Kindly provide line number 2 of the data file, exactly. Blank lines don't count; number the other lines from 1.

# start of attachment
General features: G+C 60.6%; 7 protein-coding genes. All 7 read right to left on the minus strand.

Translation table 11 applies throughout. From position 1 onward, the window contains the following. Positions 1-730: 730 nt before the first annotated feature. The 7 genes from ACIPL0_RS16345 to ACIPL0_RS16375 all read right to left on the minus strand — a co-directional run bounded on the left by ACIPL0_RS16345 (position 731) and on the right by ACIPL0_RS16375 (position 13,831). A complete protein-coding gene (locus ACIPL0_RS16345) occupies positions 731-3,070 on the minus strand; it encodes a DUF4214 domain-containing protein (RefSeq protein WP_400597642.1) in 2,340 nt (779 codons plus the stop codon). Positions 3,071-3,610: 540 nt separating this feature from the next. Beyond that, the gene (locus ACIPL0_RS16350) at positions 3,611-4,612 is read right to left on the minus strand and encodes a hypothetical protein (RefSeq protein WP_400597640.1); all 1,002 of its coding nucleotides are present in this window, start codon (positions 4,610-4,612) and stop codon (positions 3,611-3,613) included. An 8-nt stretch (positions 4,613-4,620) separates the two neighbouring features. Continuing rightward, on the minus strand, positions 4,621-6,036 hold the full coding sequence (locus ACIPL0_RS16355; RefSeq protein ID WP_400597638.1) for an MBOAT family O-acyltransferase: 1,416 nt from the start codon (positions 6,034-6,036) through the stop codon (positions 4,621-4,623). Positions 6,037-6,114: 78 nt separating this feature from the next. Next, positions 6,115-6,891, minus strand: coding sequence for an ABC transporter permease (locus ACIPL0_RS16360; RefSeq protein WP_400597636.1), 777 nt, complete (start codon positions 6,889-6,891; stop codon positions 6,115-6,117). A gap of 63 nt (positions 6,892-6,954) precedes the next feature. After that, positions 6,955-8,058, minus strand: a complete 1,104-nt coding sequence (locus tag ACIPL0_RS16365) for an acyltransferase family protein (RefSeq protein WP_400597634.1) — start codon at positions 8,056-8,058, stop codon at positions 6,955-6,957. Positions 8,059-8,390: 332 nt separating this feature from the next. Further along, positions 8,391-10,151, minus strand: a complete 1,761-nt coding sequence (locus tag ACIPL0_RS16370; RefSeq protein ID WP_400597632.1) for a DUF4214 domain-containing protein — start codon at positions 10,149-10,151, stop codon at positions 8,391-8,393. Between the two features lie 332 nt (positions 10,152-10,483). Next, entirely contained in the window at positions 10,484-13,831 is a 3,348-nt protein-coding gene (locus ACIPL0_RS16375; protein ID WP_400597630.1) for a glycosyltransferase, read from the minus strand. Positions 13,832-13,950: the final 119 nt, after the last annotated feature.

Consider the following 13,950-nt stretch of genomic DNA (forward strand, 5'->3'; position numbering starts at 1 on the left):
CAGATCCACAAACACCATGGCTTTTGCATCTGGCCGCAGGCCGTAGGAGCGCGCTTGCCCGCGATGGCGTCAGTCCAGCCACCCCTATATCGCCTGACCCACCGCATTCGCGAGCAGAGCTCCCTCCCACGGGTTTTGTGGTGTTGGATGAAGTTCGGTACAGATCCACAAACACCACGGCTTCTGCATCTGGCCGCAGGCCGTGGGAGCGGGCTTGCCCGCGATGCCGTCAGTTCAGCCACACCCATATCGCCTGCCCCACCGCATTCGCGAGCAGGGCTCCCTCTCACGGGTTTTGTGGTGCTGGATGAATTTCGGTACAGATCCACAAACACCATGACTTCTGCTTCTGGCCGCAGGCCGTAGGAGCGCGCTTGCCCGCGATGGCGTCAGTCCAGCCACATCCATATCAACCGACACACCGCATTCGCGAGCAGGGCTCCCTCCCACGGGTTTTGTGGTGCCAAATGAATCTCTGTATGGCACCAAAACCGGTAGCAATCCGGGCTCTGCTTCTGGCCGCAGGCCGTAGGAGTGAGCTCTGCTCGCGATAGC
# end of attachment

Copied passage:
Translation table 11 applies throughout. From position 1 onward, the window contains the following. Positions 1-730: 730 nt before the first annotated feature. The 7 genes from ACIPL0_RS16345 to ACIPL0_RS16375 all read right to left on the minus strand — a co-directional run bounded on the left by ACIPL0_RS16345 (position 731) and on the right by ACIPL0_RS16375 (position 13,831). A complete protein-coding gene (locus ACIPL0_RS16345) occupies positions 731-3,070 on the minus strand; it encodes a DUF4214 domain-containing protein (RefSeq protein WP_400597642.1) in 2,340 nt (779 codons plus the stop codon). Positions 3,071-3,610: 540 nt separating this feature from the next. Beyond that, the gene (locus ACIPL0_RS16350) at positions 3,611-4,612 is read right to left on the minus strand and encodes a hypothetical protein (RefSeq protein WP_400597640.1); all 1,002 of its coding nucleotides are present in this window, start codon (positions 4,610-4,612) and stop codon (positions 3,611-3,613) included. An 8-nt stretch (positions 4,613-4,620) separates the two neighbouring features. Continuing rightward, on the minus strand, positions 4,621-6,036 hold the full coding sequence (locus ACIPL0_RS16355; RefSeq protein ID WP_400597638.1) for an MBOAT family O-acyltransferase: 1,416 nt from the start codon (positions 6,034-6,036) through the stop codon (positions 4,621-4,623). Positions 6,037-6,114: 78 nt separating this feature from the next. Next, positions 6,115-6,891, minus strand: coding sequence for an ABC transporter permease (locus ACIPL0_RS16360; RefSeq protein WP_400597636.1), 777 nt, complete (start codon positions 6,889-6,891; stop codon positions 6,115-6,117). A gap of 63 nt (positions 6,892-6,954) precedes the next feature. After that, positions 6,955-8,058, minus strand: a complete 1,104-nt coding sequence (locus tag ACIPL0_RS16365) for an acyltransferase family protein (RefSeq protein WP_400597634.1) — start codon at positions 8,056-8,058, stop codon at positions 6,955-6,957. Positions 8,059-8,390: 332 nt separating this feature from the next. Further along, positions 8,391-10,151, minus strand: a complete 1,761-nt coding sequence (locus tag ACIPL0_RS16370; RefSeq protein ID WP_400597632.1) for a DUF4214 domain-containing protein — start codon at positions 10,149-10,151, stop codon at positions 8,391-8,393. Between the two features lie 332 nt (positions 10,152-10,483). Next, entirely contained in the window at positions 10,484-13,831 is a 3,348-nt protein-coding gene (locus ACIPL0_RS16375; protein ID WP_400597630.1) for a glycosyltransferase, read from the minus strand. Positions 13,832-13,950: the final 119 nt, after the last annotated feature.